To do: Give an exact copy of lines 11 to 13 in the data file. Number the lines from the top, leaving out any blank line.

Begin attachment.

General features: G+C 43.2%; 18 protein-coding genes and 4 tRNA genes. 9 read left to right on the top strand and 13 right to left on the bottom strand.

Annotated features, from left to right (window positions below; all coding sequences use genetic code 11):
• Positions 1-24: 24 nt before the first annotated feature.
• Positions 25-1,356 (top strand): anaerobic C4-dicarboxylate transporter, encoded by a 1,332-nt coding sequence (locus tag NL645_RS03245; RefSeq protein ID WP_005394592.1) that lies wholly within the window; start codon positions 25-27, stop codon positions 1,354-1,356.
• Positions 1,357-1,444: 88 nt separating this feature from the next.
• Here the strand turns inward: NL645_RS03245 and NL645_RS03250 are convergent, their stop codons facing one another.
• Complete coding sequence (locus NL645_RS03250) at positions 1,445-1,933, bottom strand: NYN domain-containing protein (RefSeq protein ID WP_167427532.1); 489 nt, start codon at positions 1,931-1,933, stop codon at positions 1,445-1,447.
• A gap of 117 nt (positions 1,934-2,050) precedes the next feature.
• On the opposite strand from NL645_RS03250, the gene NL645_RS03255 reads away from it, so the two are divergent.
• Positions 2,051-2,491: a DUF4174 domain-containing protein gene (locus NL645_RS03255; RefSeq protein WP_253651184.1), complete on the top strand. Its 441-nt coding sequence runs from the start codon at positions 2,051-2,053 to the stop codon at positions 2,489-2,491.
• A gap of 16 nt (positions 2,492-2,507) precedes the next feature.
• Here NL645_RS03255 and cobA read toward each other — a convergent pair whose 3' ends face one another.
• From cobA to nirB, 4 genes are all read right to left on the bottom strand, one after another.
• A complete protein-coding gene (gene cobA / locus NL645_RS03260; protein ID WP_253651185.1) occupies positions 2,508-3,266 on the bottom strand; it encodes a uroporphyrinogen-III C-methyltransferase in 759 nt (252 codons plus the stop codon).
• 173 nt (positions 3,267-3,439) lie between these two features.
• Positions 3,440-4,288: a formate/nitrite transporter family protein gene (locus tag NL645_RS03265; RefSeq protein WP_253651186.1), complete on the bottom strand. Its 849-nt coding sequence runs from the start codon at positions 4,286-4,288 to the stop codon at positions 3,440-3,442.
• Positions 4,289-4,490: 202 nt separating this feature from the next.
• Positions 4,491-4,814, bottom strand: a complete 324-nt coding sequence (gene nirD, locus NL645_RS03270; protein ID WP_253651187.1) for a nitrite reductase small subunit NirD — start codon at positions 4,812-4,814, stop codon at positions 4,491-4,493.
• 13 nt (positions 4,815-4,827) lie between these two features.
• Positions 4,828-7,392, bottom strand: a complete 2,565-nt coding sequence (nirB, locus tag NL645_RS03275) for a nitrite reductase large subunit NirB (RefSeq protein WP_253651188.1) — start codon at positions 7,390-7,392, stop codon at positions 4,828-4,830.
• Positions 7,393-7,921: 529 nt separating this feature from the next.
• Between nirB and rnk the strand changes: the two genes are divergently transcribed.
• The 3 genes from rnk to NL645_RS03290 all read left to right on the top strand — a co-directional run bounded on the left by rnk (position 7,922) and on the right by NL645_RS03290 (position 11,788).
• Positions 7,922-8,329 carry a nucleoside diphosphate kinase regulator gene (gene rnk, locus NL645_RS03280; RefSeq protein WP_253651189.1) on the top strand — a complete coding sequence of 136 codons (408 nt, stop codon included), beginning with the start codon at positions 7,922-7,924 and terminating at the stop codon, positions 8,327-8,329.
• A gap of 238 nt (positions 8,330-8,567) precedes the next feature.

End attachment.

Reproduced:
• A gap of 16 nt (positions 2,492-2,507) precedes the next feature.
• Here NL645_RS03255 and cobA read toward each other — a convergent pair whose 3' ends face one another.
• From cobA to nirB, 4 genes are all read right to left on the bottom strand, one after another.